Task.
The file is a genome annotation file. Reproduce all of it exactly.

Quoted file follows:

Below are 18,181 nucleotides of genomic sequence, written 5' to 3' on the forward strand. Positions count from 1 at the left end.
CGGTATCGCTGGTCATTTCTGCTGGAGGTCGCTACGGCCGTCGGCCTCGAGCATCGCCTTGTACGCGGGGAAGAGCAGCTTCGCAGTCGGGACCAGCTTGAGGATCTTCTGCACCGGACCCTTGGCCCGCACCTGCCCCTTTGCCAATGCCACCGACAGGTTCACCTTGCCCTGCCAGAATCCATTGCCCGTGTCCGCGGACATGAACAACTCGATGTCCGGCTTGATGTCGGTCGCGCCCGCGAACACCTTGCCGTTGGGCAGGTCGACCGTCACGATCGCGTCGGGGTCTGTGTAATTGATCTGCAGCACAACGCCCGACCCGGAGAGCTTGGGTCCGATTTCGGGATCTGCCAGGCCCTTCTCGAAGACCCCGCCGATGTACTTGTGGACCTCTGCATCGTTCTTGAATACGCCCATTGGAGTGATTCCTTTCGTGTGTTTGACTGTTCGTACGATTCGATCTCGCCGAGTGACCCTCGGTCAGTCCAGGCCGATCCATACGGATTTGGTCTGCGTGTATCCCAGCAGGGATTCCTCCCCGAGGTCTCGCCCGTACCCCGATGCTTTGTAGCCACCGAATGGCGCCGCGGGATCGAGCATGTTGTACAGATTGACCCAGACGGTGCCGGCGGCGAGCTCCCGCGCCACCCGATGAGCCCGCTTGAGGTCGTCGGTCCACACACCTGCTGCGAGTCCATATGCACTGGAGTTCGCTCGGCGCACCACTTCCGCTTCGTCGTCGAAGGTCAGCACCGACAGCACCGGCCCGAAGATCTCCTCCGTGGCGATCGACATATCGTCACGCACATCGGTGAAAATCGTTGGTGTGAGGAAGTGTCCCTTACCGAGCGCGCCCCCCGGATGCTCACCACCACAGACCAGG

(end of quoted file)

Below are 18,181 nucleotides of genomic sequence, written 5' to 3' on the forward strand. Positions count from 1 at the left end.
CGGTATCGCTGGTCATTTCTGCTGGAGGTCGCTACGGCCGTCGGCCTCGAGCATCGCCTTGTACGCGGGGAAGAGCAGCTTCGCAGTCGGGACCAGCTTGAGGATCTTCTGCACCGGACCCTTGGCCCGCACCTGCCCCTTTGCCAATGCCACCGACAGGTTCACCTTGCCCTGCCAGAATCCATTGCCCGTGTCCGCGGACATGAACAACTCGATGTCCGGCTTGATGTCGGTCGCGCCCGCGAACACCTTGCCGTTGGGCAGGTCGACCGTCACGATCGCGTCGGGGTCTGTGTAATTGATCTGCAGCACAACGCCCGACCCGGAGAGCTTGGGTCCGATTTCGGGATCTGCCAGGCCCTTCTCGAAGACCCCGCCGATGTACTTGTGGACCTCTGCATCGTTCTTGAATACGCCCATTGGAGTGATTCCTTTCGTGTGTTTGACTGTTCGTACGATTCGATCTCGCCGAGTGACCCTCGGTCAGTCCAGGCCGATCCATACGGATTTGGTCTGCGTGTATCCCAGCAGGGATTCCTCCCCGAGGTCTCGCCCGTACCCCGATGCTTTGTAGCCACCGAATGGCGCCGCGGGATCGAGCATGTTGTACAGATTGACCCAGACGGTGCCGGCGGCGAGCTCCCGCGCCACCCGATGAGCCCGCTTGAGGTCGTCGGTCCACACACCTGCTGCGAGTCCATATGCACTGGAGTTCGCTCGGCGCACCACTTCCGCTTCGTCGTCGAAGGTCAGCACCGACAGCACCGGCCCGAAGATCTCCTCCGTGGCGATCGACATATCGTCACGCACATCGGTGAAAATCGTTGGTGTGAGGAAGTGTCCCTTACCGAGCGCGCCCCCCGGATGCTCACCACCACAGACCAGG